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4 Valuation Ratios To Help Your Investments
Education | 09 October 2015
By: Louis Kent Lee
Articles (199) Profile
By: Tan Jia Hui
Articles (82) Profile

Valuation, one of the most exciting things ever to circulate in investment language. More often than not, this is one of the building blocks that form the final decision of whether or not you might even consider that stock/company into your portfolio.

Now, many of you might have heard of the most famous Price to Earnings ratio (P/E), or even Price to Book ratio (P/B), but many of us might not know when to put these wonders into action when you rationalise your investment thoughts.

With that, we present to you the four valuation ratios that are most commonly talked about.

P/E Ratio

Perhaps one of the best known valuation ratios, the P/E is a multiple that relates current market price of a company to its earnings.

Formula: P/E = Current Share Price / Earnings Per Share (EPS)

The interpretation is fairly easy, if investors buy into a company with a P/E of say 5.5 it means that the investor is paying $5.50 for every dollar of its earnings.

A stock with a high P/E (common for tech companies) suggests that investors expect higher earnings growth, as compared with a stock with low P/E and thus are willing to pay a higher price for the current earnings. Investors who buy into a high P/E stock are essentially buying into the growth story of the company.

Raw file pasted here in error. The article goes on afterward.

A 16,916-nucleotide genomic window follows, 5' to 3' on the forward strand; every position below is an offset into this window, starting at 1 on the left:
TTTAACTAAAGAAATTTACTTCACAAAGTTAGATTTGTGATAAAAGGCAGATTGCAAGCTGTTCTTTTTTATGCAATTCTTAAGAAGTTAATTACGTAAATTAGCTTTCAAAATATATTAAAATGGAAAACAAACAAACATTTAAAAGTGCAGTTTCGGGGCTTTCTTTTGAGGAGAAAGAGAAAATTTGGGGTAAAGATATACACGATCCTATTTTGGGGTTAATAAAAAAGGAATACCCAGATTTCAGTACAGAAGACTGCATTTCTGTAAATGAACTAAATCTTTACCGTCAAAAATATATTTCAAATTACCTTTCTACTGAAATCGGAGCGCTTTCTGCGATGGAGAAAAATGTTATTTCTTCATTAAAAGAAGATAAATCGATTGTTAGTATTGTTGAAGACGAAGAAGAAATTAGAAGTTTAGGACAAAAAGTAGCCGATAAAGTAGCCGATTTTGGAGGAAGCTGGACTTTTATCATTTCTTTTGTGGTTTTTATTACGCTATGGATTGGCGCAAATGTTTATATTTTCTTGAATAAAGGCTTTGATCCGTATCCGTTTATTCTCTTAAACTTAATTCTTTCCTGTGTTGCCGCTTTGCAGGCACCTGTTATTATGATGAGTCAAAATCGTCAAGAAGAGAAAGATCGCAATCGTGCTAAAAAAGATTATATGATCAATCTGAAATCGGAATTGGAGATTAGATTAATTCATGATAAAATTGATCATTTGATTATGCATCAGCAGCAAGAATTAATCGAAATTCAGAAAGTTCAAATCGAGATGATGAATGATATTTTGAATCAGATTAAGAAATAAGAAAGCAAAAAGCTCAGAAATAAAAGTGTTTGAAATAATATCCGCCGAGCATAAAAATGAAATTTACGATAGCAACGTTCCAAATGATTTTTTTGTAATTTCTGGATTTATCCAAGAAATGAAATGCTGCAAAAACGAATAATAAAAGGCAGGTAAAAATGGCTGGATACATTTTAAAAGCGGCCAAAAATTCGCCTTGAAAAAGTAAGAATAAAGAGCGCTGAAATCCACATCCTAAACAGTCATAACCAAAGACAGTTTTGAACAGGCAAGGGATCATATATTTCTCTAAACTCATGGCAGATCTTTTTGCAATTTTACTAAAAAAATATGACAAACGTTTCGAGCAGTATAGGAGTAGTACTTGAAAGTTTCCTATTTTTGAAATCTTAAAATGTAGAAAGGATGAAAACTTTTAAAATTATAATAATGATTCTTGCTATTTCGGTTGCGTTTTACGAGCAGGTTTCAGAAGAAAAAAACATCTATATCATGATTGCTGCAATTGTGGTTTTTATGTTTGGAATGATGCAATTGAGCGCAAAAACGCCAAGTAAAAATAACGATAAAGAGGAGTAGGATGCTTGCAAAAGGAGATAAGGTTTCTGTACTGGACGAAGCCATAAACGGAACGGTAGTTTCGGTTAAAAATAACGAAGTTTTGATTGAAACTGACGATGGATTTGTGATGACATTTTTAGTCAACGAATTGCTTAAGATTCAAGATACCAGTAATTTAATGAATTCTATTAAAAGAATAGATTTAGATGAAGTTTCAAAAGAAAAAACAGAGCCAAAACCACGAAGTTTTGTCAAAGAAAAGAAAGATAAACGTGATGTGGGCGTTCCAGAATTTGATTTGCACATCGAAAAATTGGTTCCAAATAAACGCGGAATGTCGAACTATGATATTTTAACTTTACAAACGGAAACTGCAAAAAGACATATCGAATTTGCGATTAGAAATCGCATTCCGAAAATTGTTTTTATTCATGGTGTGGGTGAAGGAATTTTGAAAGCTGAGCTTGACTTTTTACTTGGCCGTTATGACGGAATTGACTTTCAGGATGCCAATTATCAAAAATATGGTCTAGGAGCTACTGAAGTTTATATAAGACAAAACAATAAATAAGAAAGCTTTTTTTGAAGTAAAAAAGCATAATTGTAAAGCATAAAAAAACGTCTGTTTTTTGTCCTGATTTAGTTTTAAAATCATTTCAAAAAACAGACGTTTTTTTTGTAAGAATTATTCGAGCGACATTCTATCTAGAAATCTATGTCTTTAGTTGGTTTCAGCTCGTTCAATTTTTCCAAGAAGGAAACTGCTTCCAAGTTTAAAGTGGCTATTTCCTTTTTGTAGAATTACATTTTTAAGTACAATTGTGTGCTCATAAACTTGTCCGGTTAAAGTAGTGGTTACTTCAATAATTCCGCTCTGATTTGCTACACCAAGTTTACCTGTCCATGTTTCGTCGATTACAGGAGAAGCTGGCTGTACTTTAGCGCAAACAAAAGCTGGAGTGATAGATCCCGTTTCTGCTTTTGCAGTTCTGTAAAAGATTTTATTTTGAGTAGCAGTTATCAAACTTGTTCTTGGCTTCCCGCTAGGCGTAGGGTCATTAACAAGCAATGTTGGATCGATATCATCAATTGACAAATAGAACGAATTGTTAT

There are two variants of the P/E – trailing (current) P/E and leading (forward) P/E, calculated using historical EPS and future earnings guidance/estimations respectively.

For a normal investor, the trailing P/E would be more useful too as it is often difficult to project accurately a company’s future earnings, even for analysts.

The P/E of a company can be used to compare with P/E of companies relative to its industry or industry average, and a relatively low P/E may present a bargain (though investors should be wary of underlying issues that could depress P/E).

While being relatively to use, P/E as a valuation as its own limitations. For one, the P/E does not reflect net cash or net debt and secondly, earnings are more easily subjected to manipulations to say cash flows.


A common follow up choice to use when one does not want to consider P/E, because it does not reflect net debt or net cash of the company.

Enterprise value (EV), is calculated: “Market capitalisation of the company + debt, minority interests and preferred shares – total cash and cash equivalents”.

It takes into account of the net debt or net cash position of the company rather than just a market capitalisation figure. EV tells you how much you have to pay off the equity and debt owners, so that you can acquire the company at a clean slate without owing anyone anything.

Also, Earnings before interests, taxes, depreciation and amortisation (EBITDA) is used here rather than just earnings as an indicator of the profitability of the company, that is used as a base for P/E calculation.

EBITDA is a much stronger indicator of ongoing operation strength of the firm. It gives the true picture of a company’s earnings without the influence of capital structure.

EV/EBITDA is preferred when you are looking at the company from the perspective of owning and controlling.

Using the EV/EBITDA to deck your selected company against all shortlisted companies for comparison within the SAME industry is a good reflection on which company has a better position, as essentially, they are now capital structure neutral and this comparison will not be impacted by the different debt levels carried across the companies.